Thursday, June 28, 2007

Sir Joseph Wesley Flavelle
February 15th, 1858 ~ March 7th, 1939

the exterior of Flavelle House

the Rowell Room

the beautiful interiors of old Flavelle House

ceiling detail, Flavelle House

looking north from one of the open windows of Flavelle House

the Bora Laskin Law Library


Sir Joseph Wesley Flavelle was born in Peterborough on February 15th, 1858. As a youth and young man, he was inspired by the Methodism and it's call for personal virtue, self righteousness and a certain stoicism. He overcame his humble origins to become on of our nation's most competent businessmen. He served as president of the largest pork packer in the British Empire, the William Davies Company of Toronto. He was also chairman of the National Trust Company, the Bank of Commerce and Simpsons Department Stores.

At the dawn of the 1900s, he began to devote a lot of his life and fortune to charitable causes. He was greatly involved in matters concerning the University of Toronto, the Toronto Gneeral Hospital, the Canadian National Railway, and of course, the Methodist Church. During the First World War, he was chairman of the Imperial Munitions Board, and dramatically altered the organization into one of well run efficiency. In 1917, he received a baronetcy and was the last resident Canadian citizen to receive a hereditary title. Unfortunately, his reputation was tainted somewhat near the end of his career, when the William Davies Company was accused of war profiteering. An inquiry did exhonerate Flavelle.

Sir Joseph Flavelle's Toronto mansion still stands on the grounds of the University of Toronto, just south of the Royal Ontario Museum. The house is used by the university's Faculty of Law. Much of the original house has remained (and better yet, is visible to the public), while some modern additions have been put on to the house.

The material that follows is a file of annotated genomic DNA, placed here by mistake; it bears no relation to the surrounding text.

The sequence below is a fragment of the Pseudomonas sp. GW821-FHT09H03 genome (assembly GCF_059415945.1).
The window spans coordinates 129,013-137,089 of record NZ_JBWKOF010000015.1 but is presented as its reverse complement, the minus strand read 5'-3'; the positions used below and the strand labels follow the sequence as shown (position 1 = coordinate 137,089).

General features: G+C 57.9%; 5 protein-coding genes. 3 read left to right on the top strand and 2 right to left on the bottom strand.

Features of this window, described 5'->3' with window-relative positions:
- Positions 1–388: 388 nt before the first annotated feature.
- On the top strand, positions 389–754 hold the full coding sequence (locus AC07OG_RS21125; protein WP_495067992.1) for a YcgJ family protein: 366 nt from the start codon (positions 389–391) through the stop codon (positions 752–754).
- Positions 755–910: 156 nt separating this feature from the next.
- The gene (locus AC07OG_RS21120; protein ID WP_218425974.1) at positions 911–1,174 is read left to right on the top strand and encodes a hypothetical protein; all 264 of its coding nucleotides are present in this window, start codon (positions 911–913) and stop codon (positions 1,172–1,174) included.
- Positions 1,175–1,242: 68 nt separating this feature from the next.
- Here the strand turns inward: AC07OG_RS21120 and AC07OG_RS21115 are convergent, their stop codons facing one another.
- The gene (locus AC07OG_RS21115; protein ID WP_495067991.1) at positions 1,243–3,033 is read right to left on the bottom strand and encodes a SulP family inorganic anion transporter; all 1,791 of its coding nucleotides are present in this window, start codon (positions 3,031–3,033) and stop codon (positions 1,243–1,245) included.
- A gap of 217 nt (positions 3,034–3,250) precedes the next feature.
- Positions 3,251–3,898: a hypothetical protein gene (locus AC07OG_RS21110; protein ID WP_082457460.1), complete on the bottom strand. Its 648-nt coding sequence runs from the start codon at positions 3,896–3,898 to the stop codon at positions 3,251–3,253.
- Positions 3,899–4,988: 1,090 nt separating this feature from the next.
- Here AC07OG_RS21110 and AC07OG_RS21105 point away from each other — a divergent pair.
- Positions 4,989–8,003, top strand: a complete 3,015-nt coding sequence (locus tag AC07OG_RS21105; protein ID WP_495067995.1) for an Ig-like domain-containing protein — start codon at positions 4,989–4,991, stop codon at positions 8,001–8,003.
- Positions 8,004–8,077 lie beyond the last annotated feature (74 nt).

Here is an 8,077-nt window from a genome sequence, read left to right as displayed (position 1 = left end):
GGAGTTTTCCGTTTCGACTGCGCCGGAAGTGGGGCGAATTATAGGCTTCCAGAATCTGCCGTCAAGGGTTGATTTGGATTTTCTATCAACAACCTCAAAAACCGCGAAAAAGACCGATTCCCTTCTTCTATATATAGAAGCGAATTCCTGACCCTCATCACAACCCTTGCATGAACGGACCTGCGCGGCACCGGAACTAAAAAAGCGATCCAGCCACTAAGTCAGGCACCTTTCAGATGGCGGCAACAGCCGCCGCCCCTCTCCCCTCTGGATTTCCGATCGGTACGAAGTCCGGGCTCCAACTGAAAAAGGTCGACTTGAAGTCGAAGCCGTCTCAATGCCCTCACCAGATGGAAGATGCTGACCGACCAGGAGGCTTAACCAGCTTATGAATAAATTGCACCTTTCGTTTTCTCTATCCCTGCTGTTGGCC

As you enter what is currently the main entrance of Flavelle House, the Rowell Room is on the left. This room served as the original solarium for the house, and was recently refurbished through the generosity of a donation made by the Honourable H.R. Jackman, former lieutenant-governor of Ontario and Chancellor of the University of Toronto. It is now a bright, upbeat lounge space for students and faculty.
Other parts of the main floor that were part of the original structure include another beautiful (if more traditional) sitting space, which gives a sense of the decor of the original house. A stone fireplace is surrounded by elaborate wood carvings, and the ceiling is richly painted with the repeated images of angelic figures. Continuing through this lounge, one comes up to a staircase, with a window at the landing which provides a unique view of the Royal Ontario Museum, McLaughlin Planetarium building and surrounding neighbourhood.

New additions to the building include the Bora Laskin Law Library, named after (of course) Bora Laskin, who was the first Jewish Canadian to be appointed to the Supreme Court of Canada. The library offers hundreds of thousands of printed volumes to help support the study of the law.
Architectural and History Tours of the
Royal Ontario Museum and the University of Toronto campus
(including, of course, Flavelle House)
are available through Muddy York Walking Tours.
Contact me to find out how.
Richard Fiennes-Clinton
Muddy York Walking Tours
telephone (416) 487-9017


Post a Comment

<< Home